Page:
Wrath Of The Titans 3D

Featured In Issue 168, July/August 2012

3D Picture4.5
WSR Score4
Basic Information on new release titles is posted as soon as titles are announced. Once reviewed, additional data is added to the database.
Warner Home Video
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Intense sequences of fantasy violence and action
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Single Side, Dual Layer (BD-50)
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Not Indicated
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Jonathan Liebesman
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Dolby Digital 5.1, DTS HD Lossless 5.1
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Perseus, the half-human son of Zeus, is once again on a quest in Wrath Of The Titans as the dangerous Titans, imprisoned in hell, threaten to rise up and overthrow the gods of Olympus, unleashing chaos and destruction in their wake. A decade after his heroic defeat of the monstrous Kraken, Perseus (Worthington), the demigod son of Zeus (Neeson), is attempting to live quietly as a village fisherman and the sole parent to his 10-year-old-son, Helius. But unbeknownst to Perseus, a struggle for supremacy has been raging between the gods that will come to threaten his idyllic life. Dangerously weakened by humanity's lack of devotion, the gods are losing hold of their immortality, as well as control over the imprisoned Titans and their ferocious leader, Kronos, father of the long-ruling brothers Zeus, Hades (Fiennes), and Poseidon (Huston). The triumvirate had overthrown their powerful father long ago, leaving him to rot in the gloomy abyss of Tartaus, a dungeon that lies deep within the cavernous Underworld. Perseus cannot ignore his true calling as Hades, along with Zeus' godly son, Ares (Ramirez), switches loyalties and makes a deal with Kronos to capture Zeus. The Titan's strength grows as Zeus' remaining godly powers are siphoned...and hell is unleashed on earth. Enlisting the help of the warrior Queen Andromeda (Pike), Poseidon's demigod son Agenor (Kebbell), and fallen god Hephaestus (Nighy), Perseus bravely embarks on a treacherous quest into the Underworld to rescue Zeus, overthrow the titans, and save mankind. (Gary Reber)

Special features include the Bonus View feature Two Paths To The Titans, Focus Points "Path Of Men" and "Path Of Gods," three deleted scenes (HD 10:48), and up-front previews.

The 1080p MVC picture is a hybrid 3D production that looks terrific! Sharpness is exceptional. Sand and dust and explosive debris, which are prominent throughout, are rendered to show individual particles. Smoke is absolutely realistic as well. Fine textures are perfectly resolved. The fine detail is never degraded by noise or artifacts. The color palette is natural as well, with fleshtones and dusty and sun-struck environments appearing convincing. Kronos appears forbidding, with deep blacks and strong hues. Contrast is excellent, with deep blacks and consistently revealing shadow delineation. While originally scheduled as a native 3D production, the presentation is a conversion performed by Prime Focus. Director Jonathan Liebesman, after seeing the advances made in the technology in the past two years, decided to convert in post-production. Still, what an impressive 3D experience, no doubt due to the preconception as a 3D movie from the start. Depth and perspective are naturally portrayed and never exaggerated, though, there are the occasional out-of-screen negative parallax effects during the more intense battle scenes. The depth is most impressive during the extensive Labyrinth of Tartarus scene, perfectly depicting the dark recesses of the underworld. While the 2D presentation is excellent, this is the preferred fully realized 3D world that excitingly characterizes an immersive 3D experience. (Gary Reber)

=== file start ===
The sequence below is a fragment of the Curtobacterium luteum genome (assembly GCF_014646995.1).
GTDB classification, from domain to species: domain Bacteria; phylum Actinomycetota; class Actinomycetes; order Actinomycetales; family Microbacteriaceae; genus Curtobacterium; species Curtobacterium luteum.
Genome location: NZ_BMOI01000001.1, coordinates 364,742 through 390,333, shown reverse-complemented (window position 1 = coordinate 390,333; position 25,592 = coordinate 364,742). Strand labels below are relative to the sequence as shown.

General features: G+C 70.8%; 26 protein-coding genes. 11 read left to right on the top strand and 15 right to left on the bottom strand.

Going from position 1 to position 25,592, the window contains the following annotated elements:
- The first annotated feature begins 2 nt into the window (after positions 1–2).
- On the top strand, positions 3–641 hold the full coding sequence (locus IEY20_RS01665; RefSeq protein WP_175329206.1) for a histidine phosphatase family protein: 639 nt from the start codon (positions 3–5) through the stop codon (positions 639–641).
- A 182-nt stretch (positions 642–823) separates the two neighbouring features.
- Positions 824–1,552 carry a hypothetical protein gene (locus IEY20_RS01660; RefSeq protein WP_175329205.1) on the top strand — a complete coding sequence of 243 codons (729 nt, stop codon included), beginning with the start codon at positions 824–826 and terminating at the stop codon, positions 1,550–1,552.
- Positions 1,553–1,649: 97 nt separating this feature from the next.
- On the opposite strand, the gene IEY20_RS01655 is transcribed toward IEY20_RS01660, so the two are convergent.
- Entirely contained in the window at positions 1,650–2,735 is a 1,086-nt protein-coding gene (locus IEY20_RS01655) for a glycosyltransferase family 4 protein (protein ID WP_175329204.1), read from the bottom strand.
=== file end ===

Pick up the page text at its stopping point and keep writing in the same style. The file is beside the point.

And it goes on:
The DTS-HD Master Audio™ 5.1-channel soundtrack is outstanding! This is an exciting and all-enveloping holosonic® soundtrack experience. This is a tour de force in terms of dynamic havoc, providing imaginative sound design and sonic characterization of vicious and fantastical mythological monsters and upheaval thrust onto the Earth. Numerous scenes depict monsters hurling trees or smashing through rock with tremendous force. This accomplishment is due to the aggressive use of the .1 LFE channel, to provide a deep sub-25 Hz foundation to the proceedings. The surrounds are aggressively utilized with directional effects to enhance the sense of feeling immersed in the soundscapes. Fidelity is excellent, as well as dynamics, with subtle low-level sounds enhancing the realism and contrasting with the bombastic action scenes. The orchestral music score is enveloping as well, with a wide and deep soundstage presence that extends aggressively to the surrounds. Dialogue manages to stay intelligible throughout, with at times, convincing spatial delineation. This is an exceptionally fine soundtrack experience whose sound design's execution is imaginative and energized. (Gary Reber)